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NameEmailPhD ProgramResearch InterestPublications
Mohlke, Karen
WEBSITE
EMAIL
PUBLICATIONS

PHD PROGRAM
Bioinformatics & Computational Biology, Genetics & Molecular Biology

RESEARCH INTEREST
Bioinformatics, Cardiovascular Biology, Genetics, Genomics, Molecular Medicine

We identify genetic variants that influence common human traits with complex inheritance patterns, and we examine the molecular and biological mechanisms of the identified variants and the genes they affect. Currently we are investigating susceptibility to type 2 diabetes and obesity, and variation in cholesterol levels, body size, body shape, and metabolic traits. We detect allelic differences in chromatin structure and gene expression and examine gene function in human cell lines and tissues. In addition to examining the primary effects of genes, the lab is exploring the interaction of genes with environmental risk factors in disease pathogenesis. Approaches include genome-wide association studies, molecular biology, cell biology, genetic epidemiology, sequencing, and bioinformatic analysis of genome-wide data sets.

Pardo-Manuel de Villena, Fernando
WEBSITE
EMAIL
PUBLICATIONS

PHD PROGRAM
Bioinformatics & Computational Biology, Genetics & Molecular Biology

RESEARCH INTEREST
Bioinformatics, Computational Biology, Developmental Biology, Genetics, Genomics, Organismal Biology

Non-Mendelian genetics including, meiotic drive, parent-of-orifin effects and allelic exclusion.

Peifer, Mark
WEBSITE
EMAIL
PUBLICATIONS

PHD PROGRAM
Biology, Cell Biology & Physiology, Genetics & Molecular Biology, Neuroscience

RESEARCH INTEREST
Biochemistry, Cancer Biology, Cell Biology, Cell Signaling, Developmental Biology, Genetics

Cell adhesion, cytoskeletal regulation and Wnt signaling in development and cancer
The Peifer lab works at the interface between cell, developmental, and cancer biology, focusing on the epithelial tissues that form the basic architectural unit of our bodies and of those of other animals. We explore how the machinery mediating cell adhesion, cytoskeletal regulation and Wnt signaling regulates cell fate and tissue architecture in development and disease. We take a multidisciplinary approach, spanning genetics, cutting edge cell biology including super-resolution microscopy, biochemistry and computational approaches. We use the fruit fly Drosophila as an animal model and combine that with work in cultured normal and colorectal cancer cells. Possible thesis projects include exploring how connections between cell junctions and the cytoskeleton are remodeled to allow cells to change shape and move without tearing tissues apart or exploring how the tumor suppressor protein APC assembles a multi-protein machine that negatively regulates Wnt signaling and how this goes wrong in colorectal tumors. I am a hands on-mentor with an open-door policy and my office is in the lab. I value and advocate for diversity. Our lab has a strong record of training PhD students and postdocs who move on to success in diverse science-related careers. Our lab is funded by a long-standing NIH grant that extends to July 2021, and just received a good score for renewal. To learn more about or research, our recent publications, our team and our alumni check out the lab website at: https://proxy.qualtrics.com/proxy/?url=http%3A%2F%2Fpeiferlab.web.unc.edu%2F&token=1rPNJvHEEfhAAiwkSviuOG0Fg8%2ByN3Q3GMob1A2GJwM%3D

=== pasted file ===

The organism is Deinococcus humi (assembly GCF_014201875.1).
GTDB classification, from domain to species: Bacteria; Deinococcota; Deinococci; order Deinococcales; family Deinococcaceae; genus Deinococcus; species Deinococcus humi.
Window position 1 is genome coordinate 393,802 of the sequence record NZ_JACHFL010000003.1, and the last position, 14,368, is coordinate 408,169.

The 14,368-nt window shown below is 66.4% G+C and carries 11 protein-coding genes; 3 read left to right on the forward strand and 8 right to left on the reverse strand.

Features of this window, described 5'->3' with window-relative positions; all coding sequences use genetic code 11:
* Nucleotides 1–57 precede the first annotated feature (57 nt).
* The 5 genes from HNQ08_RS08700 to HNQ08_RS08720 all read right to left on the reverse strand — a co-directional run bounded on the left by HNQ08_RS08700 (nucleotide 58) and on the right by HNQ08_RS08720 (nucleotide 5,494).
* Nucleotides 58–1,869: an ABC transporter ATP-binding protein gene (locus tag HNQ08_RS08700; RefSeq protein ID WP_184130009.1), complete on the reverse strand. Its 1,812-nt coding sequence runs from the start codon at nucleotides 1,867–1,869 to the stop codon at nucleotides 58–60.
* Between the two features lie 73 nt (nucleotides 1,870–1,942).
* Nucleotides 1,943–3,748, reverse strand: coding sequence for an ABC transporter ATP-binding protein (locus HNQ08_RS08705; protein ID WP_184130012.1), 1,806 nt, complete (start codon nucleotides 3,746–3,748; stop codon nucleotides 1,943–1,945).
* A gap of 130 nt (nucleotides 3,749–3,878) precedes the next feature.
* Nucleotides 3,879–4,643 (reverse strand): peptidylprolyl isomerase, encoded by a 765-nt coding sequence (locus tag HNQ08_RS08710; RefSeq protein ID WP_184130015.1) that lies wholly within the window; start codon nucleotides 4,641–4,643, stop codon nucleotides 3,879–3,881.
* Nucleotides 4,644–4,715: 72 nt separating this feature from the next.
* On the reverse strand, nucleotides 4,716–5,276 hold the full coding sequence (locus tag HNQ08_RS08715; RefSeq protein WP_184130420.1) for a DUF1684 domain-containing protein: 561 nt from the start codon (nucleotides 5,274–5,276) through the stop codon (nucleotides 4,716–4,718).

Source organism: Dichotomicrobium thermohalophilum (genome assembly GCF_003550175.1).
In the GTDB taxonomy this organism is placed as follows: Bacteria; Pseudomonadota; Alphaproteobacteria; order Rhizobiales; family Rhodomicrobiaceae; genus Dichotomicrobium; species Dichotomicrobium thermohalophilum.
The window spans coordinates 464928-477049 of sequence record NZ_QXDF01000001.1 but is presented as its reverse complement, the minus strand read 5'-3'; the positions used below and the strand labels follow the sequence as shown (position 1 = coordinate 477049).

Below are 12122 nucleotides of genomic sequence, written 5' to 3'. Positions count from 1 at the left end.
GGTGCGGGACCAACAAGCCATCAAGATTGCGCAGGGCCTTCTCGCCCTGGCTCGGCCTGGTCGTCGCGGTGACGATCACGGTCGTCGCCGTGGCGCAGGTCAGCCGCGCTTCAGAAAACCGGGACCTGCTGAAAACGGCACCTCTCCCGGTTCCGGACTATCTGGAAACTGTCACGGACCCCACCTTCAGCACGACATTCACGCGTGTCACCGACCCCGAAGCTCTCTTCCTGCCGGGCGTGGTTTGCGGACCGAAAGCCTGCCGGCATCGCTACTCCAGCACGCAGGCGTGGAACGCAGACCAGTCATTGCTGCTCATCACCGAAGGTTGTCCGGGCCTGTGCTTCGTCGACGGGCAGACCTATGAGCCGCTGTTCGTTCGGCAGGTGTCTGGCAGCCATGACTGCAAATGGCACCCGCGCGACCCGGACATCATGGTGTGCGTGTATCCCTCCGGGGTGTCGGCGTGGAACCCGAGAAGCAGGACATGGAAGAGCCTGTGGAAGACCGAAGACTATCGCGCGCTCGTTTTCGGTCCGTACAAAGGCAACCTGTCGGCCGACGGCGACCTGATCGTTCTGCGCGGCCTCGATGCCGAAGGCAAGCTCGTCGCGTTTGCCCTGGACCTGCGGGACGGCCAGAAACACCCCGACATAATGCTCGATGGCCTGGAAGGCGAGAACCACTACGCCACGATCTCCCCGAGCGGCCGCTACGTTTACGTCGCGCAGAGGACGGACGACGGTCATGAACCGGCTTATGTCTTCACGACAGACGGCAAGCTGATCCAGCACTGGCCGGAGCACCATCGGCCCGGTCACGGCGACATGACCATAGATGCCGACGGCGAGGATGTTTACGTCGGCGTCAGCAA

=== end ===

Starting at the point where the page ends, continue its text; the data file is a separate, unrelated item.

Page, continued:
Perou, Charles M.
WEBSITE
EMAIL
PUBLICATIONS

PHD PROGRAM
Bioinformatics & Computational Biology, Genetics & Molecular Biology, Pathobiology & Translational Science

RESEARCH INTEREST
Bioinformatics, Cancer Biology, Genetics, Genomics, Translational Medicine

The focus of my lab is to characterize the biological diversity of human tumors using genomics, genetics, and cell biology, and then to use this information to develop improved treatments that are specific for each tumor subtype and for each patient. A significant contribution of ours towards the goal of personalized medicine has been in the genomic characterization of human breast tumors, which identified the Intrinsic Subtypes of Breast Cancer. We study many human solid tumor disease types using multiple experimental approaches including RNA-sequencing (RNA-seq), DNA exome sequencing, Whole Genome Sequencing, cell/tissue culturing, and Proteomics, with a particular focus on the Basal-like/Triple Negative Breast Cancer subtype. In addition, we are mimicking these human tumor alterations in Genetically Engineered Mouse Models, and using primary tumor Patient-Derived Xenografts, to investigate the efficacy of new drugs and new drug combinations. All of these genomic and genetic studies generate large volumes of data; thus, a significant portion of my lab is devoted to using genomic data and a systems biology approach to create computational predictors of complex cancer phenotypes.